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Shelly Atwood’s Petroglyph Pendants showed us carving on polymer clay along with creating a variety of patinas. This is not as easy as it looks and is going to take a bit of practice!

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Julie Picarello shared All Meshed Up, her take on mokume gane along with creating windows with mesh or screen. She is a fountain of information and I only wish this was a full day class. But you know how that goes, we are always asking for more time to play! And for full disclosure, the upper right piece is Julie’s sample she made in class and raffled off, woo-hoo!

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Donna Kato took us through her Color Pencil Pieced pendants. These pendants are finished with colored pencils, a surface technique that adds a tremendous depth the clay. And from beginning to the end we learned something every step of the way (at least I did). This is one of the two projects for her class.

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But the real challenge from any workshop is taking all the tidbits and techniques, letting them percolate and see what comes out in your own work. In Carol Blackburn’s class, I had a little time while my pieces were curing to play with my scraps. You know the bits that are eye-catching and you think “I can’t just throw those away!”  And my success rate is low for packing these little gems and not having them get squished, squashed and generally distorted in the journey back home.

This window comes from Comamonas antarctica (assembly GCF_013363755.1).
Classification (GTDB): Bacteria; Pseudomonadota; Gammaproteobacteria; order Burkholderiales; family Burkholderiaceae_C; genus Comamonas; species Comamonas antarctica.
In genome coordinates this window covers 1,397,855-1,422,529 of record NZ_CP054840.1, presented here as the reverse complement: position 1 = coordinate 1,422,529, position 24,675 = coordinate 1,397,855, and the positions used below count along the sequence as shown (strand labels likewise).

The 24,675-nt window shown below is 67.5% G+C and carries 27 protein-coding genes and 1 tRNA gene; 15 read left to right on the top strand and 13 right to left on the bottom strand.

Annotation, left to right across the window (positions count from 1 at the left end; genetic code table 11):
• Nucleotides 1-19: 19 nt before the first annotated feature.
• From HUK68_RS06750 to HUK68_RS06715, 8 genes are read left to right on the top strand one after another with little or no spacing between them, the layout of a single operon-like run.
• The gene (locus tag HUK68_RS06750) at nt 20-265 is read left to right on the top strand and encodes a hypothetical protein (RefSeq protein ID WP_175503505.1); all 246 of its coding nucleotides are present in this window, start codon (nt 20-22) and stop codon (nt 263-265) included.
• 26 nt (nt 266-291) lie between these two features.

Well I wasn’t sure where I was going with them but I lined them up on a sheet of black clay cut out a couple of shapes.  Cute, but then I had scraps left from the scraps. Yes, this is a rabbit hole of sorts! So I then created a second veneer, cutting up the scraps into triangles and fitting them together. Left the shapes angular. Added a border of black. I really liked how these came out. I will be revisiting this.

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And the buttons . . . . I can’t forget the buttons! There were as many different buttons as there were people attending. The buttons covered everything from surface techniques to canes and from complicated to simple. They are like little treasures, not sure what I will do with them . . .  other than periodically admire them . . . .  and that’s ok!

My trip went on for another week and a half after Clay Out West, and had the sweetest ending . . . like the cherry on top.  I was at the Phoenix Sky Harbor airport and went into a gift store . . .  that seemed nicer than most.  I was admiring a display of animals that were intricately adorned and almost fell over when I realized it was polymer clay . . . . and the work of Jon Anderson.  A personal and up-close look at Jon Anderson’s work at an airport gift shop . . .  I couldn’t believe it.  What a special treat!!